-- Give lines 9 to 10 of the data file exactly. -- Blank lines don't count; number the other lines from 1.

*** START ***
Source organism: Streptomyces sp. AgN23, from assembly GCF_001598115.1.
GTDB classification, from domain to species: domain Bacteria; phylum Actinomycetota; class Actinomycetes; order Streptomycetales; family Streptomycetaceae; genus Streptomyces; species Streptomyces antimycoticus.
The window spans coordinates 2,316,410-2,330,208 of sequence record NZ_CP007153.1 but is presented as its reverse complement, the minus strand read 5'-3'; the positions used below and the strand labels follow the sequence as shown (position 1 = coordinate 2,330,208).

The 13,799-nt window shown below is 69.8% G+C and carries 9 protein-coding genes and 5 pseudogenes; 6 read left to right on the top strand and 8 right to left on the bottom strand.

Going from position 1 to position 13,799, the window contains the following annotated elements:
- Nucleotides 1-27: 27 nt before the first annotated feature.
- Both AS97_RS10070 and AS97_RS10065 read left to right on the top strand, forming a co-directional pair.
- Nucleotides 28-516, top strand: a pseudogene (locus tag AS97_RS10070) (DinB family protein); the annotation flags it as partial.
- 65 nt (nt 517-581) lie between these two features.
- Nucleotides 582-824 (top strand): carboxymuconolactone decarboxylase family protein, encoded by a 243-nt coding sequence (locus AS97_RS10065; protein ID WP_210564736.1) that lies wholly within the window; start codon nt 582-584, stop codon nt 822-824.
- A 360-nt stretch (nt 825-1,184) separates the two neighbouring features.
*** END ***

- 65 nt (nt 517-581) lie between these two features.
- Nucleotides 582-824 (top strand): carboxymuconolactone decarboxylase family protein, encoded by a 243-nt coding sequence (locus AS97_RS10065; protein ID WP_210564736.1) that lies wholly within the window; start codon nt 582-584, stop codon nt 822-824.